Charging that Congress has exceeded its authority, state Attorney General Tom Horne asked a federal court Thursday to void a 36-year-old law governing how Arizona runs its elections.
The lawsuit claims there is no basis for requiring Arizona to "preclear" any changes in its election laws with the U.S. Department of Justice to ensure that they do not affect the voting rights of minorities. Horne said that any discrimination that may have existed in Arizona when Congress approved the law in 1965 is long gone.
But Horne is doing more than trying to exempt Arizona from the law. He claims Congress has no constitutional right to tell the state how it can run its elections.
And Horne said the law is written in a way that itself discriminates against Arizona, treating it different than other states.
There was no immediate response from the Justice Department.
The law traces its roots to efforts by Congress to wipe out what federal lawmakers said were practices designed to keep minorities from voting. While most of the affected states were in the South - and the issue dealt with blacks - Arizona also got pulled in.
Horne said that was based in part on the percentage of residents who spoke Spanish and how many people had Hispanic surnames. But he acknowledged it also was because Arizona did not have bilingual ballots until 1974.
Horne said that was before an amended version of the federal law was adopted in 1975. But he said Congress chose an "arbitrary" retroactive cutoff date of 1972 to determine compliance.
What the law says is the state has to run various changes in voting law by the Department of Justice. These range from who gets to vote and identification required to changes in legislative districts and where people can vote. If the federal agency does not object in 60 days, the changes in law can take effect.
Horne said that, at its very least, it is an inconvenience.
Last year, for example, Horne said it took the Department of Justice more than a month to give its OK for the state to have a special election in May for voters to decide whether to approve a temporary one-cent hike in state sales taxes.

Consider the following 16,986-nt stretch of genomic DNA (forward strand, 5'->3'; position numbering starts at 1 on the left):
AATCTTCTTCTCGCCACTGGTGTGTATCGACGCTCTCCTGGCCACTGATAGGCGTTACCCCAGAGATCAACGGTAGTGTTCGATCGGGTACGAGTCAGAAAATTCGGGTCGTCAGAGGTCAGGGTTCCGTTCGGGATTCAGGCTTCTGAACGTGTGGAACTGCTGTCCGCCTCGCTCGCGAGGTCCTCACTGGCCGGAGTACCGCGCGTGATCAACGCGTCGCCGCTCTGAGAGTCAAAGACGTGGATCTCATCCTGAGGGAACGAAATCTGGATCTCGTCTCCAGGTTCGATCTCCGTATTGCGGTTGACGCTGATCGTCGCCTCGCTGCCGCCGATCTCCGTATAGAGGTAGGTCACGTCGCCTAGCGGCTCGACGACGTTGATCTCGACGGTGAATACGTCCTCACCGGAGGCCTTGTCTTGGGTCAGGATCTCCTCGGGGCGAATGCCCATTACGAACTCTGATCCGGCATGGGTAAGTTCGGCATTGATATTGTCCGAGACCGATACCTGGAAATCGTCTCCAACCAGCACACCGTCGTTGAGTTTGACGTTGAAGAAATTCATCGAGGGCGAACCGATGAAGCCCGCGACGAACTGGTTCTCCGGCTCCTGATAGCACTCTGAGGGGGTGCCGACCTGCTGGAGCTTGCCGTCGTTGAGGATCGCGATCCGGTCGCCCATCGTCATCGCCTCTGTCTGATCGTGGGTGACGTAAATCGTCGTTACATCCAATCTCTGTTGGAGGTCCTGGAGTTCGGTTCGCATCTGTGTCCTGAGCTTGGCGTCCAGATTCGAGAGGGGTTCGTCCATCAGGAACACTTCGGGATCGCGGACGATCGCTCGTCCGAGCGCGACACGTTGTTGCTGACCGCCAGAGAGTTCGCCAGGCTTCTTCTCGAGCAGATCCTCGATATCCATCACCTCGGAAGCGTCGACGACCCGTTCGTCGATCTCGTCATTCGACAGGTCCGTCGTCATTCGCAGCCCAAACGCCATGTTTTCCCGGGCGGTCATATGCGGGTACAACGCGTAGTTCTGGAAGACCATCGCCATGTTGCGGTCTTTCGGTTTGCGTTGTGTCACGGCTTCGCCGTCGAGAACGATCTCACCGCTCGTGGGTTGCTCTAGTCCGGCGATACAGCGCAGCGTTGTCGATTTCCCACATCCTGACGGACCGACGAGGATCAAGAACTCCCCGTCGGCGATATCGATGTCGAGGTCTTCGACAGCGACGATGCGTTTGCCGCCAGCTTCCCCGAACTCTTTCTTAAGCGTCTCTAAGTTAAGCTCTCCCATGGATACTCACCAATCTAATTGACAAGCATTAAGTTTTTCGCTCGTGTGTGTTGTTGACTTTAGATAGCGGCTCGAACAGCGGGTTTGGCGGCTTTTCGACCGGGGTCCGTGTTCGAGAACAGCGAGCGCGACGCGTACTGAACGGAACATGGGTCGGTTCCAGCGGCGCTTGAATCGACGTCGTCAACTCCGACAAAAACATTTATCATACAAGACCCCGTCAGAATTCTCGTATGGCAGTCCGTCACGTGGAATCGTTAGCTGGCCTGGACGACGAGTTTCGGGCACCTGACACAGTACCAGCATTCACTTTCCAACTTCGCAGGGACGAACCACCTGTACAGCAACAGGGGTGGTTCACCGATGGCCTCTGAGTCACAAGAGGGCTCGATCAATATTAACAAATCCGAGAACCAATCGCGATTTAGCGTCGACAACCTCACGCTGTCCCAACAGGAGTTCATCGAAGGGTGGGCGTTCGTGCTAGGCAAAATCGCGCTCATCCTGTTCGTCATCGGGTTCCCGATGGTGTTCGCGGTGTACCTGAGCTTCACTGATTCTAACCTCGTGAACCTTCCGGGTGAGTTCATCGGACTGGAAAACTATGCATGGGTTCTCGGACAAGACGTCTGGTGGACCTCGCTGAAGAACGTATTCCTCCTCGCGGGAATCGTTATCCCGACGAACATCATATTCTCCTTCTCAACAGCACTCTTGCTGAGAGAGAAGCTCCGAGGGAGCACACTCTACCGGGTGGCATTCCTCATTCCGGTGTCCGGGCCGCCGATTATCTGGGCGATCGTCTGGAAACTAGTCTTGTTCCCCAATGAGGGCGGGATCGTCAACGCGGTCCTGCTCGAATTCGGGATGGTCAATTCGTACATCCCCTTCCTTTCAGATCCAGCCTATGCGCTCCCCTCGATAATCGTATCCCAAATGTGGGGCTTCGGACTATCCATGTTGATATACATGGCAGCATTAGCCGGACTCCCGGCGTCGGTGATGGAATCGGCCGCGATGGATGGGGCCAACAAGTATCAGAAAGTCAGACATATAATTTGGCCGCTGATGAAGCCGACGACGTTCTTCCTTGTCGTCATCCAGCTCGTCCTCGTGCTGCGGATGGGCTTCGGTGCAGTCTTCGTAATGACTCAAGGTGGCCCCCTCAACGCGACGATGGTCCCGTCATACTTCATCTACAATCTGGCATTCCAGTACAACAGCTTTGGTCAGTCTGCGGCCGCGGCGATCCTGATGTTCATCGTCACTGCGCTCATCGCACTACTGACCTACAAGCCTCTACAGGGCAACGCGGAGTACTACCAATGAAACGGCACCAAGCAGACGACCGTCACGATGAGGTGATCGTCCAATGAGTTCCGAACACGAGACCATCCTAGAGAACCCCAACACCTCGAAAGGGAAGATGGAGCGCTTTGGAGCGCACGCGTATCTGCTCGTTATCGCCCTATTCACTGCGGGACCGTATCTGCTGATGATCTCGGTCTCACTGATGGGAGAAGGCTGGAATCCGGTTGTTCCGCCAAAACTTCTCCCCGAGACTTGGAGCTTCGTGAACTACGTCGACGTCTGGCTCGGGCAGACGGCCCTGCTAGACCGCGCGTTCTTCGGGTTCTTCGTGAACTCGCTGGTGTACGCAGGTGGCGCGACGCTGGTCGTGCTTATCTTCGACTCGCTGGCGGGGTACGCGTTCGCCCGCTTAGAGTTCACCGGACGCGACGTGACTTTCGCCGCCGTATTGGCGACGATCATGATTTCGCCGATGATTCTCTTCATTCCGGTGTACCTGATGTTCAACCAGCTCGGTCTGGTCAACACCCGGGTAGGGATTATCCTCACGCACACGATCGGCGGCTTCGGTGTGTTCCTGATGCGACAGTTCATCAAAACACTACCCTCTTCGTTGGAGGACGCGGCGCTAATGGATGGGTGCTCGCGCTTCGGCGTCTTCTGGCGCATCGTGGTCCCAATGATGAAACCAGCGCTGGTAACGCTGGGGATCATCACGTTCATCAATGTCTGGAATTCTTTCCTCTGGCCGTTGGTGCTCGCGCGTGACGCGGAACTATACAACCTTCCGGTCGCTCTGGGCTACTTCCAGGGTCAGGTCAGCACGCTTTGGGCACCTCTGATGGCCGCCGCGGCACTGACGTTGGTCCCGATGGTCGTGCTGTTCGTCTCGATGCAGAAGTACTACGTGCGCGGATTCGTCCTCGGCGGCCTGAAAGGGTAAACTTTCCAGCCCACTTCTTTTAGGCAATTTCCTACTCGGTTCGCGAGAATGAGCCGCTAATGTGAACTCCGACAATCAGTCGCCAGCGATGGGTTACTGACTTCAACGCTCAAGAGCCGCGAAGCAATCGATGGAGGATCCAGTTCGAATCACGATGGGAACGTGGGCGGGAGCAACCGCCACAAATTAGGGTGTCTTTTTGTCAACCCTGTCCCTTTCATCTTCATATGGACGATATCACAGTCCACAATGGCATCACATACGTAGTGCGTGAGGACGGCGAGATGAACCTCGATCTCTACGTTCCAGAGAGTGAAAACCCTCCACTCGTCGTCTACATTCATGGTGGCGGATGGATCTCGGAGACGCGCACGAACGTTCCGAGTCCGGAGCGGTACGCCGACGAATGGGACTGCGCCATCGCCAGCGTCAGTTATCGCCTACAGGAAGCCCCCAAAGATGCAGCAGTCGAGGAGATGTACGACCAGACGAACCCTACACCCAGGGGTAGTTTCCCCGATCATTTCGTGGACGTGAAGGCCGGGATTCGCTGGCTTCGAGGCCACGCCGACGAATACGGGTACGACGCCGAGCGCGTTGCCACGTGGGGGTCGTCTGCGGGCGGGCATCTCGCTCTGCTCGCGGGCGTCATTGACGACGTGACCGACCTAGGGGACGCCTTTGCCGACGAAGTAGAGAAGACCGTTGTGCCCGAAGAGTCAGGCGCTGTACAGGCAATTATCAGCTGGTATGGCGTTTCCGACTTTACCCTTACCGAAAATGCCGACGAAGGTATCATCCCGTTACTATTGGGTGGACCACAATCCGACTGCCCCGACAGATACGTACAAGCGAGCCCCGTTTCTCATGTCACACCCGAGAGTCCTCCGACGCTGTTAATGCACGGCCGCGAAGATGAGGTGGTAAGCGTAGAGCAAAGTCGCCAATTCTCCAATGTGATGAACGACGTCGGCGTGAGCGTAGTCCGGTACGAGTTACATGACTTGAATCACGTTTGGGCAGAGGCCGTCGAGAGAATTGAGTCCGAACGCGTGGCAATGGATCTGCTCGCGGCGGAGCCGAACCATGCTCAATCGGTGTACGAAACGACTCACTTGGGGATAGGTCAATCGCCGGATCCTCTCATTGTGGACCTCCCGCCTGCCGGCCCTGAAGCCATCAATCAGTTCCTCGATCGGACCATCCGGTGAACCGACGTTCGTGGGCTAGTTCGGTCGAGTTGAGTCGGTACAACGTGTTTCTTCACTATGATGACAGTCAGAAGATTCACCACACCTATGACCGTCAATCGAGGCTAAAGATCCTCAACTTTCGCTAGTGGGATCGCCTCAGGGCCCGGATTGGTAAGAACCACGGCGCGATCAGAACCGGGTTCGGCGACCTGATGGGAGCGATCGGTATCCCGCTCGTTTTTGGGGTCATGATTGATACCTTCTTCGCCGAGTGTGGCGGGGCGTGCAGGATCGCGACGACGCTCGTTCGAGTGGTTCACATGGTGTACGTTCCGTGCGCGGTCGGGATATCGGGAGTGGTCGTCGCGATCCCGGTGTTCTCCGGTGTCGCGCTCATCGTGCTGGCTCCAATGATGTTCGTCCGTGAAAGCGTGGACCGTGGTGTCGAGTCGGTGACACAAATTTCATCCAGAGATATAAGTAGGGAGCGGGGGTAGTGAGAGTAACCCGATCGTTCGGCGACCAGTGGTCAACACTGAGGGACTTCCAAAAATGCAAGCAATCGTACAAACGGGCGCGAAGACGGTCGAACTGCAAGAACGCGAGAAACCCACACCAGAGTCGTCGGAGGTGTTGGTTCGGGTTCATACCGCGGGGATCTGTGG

More recently, however, the federal agency refused to preclear a new law which says anyone who turns in more than 10 early ballots for others at a polling place must provide photo identification. Sen. Don Shooter, R-Yuma, said he crafted the legislation to protect the integrity of elections.
But in a June 27 letter to the state, Christian Herren Jr., chief of the Department of Justice's voting rights section, said he first wants some questions answered, including what purposes the changes will serve, the legislative history of the bill, efforts to get public comments, and the "factual basis" for the state's conclusion that the changes will not affect the ability of minorities to vote by mail.
State Elections Director Amy Bjelland said that, based on the objections, her office is withdrawing the measure from consideration, meaning it will never take effect.
Horne told Capitol Media Services all that makes no sense.
"When we're talking about people bringing in 10 or more ballots, we're concerned about voter fraud," he said. "And it's not a legitimate federal interest to stop us from trying to be sure there's no voter fraud."
He said, though, there are larger questions at work.
"We're being punished for the fact that ... we implemented bilingual ballots in 1974 rather than 1972," Horne said.
The attorney general said there may have been discriminatory practices in the past.
Some of those gained national attention during the 1971 confirmation hearings of William Rehnquist to the U.S. Supreme Court. There was testimony that during the 1960s he intimidated black and Hispanic voters, using the state's then-existing literacy requirement.
Horne said all that is currently irrelevant.
"There's no one out there right now trying to prevent Latino people from voting," he said.
The bottom line, Horne said, is nothing in the U.S. Constitution gives Congress the power to require Arizona to go to the Department of Justice for approval for every change in election law. Using the example of last year's special election, he said that is the equivalent of having to ask federal approval to go to voters to hike taxes to avoid steeper cuts to public education.
He conceded, though, that there is at least some federal role in the process.
"There is a constitutional provision that says with federal elections the state has the initial power unless Congress acts to override it," Horne said. And he said that would appear to let federal legislators decide the state does need to jump through some procedural hoops in elections for the president and members of Congress.
But Horne said the Voting Rights Act is broader, affecting matters of only state or local concern.